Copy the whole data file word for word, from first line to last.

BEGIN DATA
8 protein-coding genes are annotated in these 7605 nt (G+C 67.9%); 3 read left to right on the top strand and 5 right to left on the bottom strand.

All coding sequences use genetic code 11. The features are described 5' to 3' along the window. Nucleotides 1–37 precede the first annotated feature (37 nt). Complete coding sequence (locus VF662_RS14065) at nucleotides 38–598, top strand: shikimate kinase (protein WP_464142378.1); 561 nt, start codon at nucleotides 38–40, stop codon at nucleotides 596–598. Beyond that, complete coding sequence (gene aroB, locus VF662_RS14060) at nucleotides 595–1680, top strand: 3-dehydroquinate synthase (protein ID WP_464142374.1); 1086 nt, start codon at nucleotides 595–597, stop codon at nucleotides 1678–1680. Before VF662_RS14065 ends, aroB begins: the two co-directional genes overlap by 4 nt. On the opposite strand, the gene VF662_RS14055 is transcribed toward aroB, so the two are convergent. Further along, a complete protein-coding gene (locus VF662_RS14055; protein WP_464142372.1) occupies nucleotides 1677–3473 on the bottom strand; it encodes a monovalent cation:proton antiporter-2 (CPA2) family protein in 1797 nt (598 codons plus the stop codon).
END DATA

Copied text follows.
8 protein-coding genes are annotated in these 7605 nt (G+C 67.9%); 3 read left to right on the top strand and 5 right to left on the bottom strand.

All coding sequences use genetic code 11. The features are described 5' to 3' along the window. Nucleotides 1–37 precede the first annotated feature (37 nt). Complete coding sequence (locus VF662_RS14065) at nucleotides 38–598, top strand: shikimate kinase (protein WP_464142378.1); 561 nt, start codon at nucleotides 38–40, stop codon at nucleotides 596–598. Beyond that, complete coding sequence (gene aroB, locus VF662_RS14060) at nucleotides 595–1680, top strand: 3-dehydroquinate synthase (protein ID WP_464142374.1); 1086 nt, start codon at nucleotides 595–597, stop codon at nucleotides 1678–1680. Before VF662_RS14065 ends, aroB begins: the two co-directional genes overlap by 4 nt. On the opposite strand, the gene VF662_RS14055 is transcribed toward aroB, so the two are convergent. Further along, a complete protein-coding gene (locus VF662_RS14055; protein WP_464142372.1) occupies nucleotides 1677–3473 on the bottom strand; it encodes a monovalent cation:proton antiporter-2 (CPA2) family protein in 1797 nt (598 codons plus the stop codon).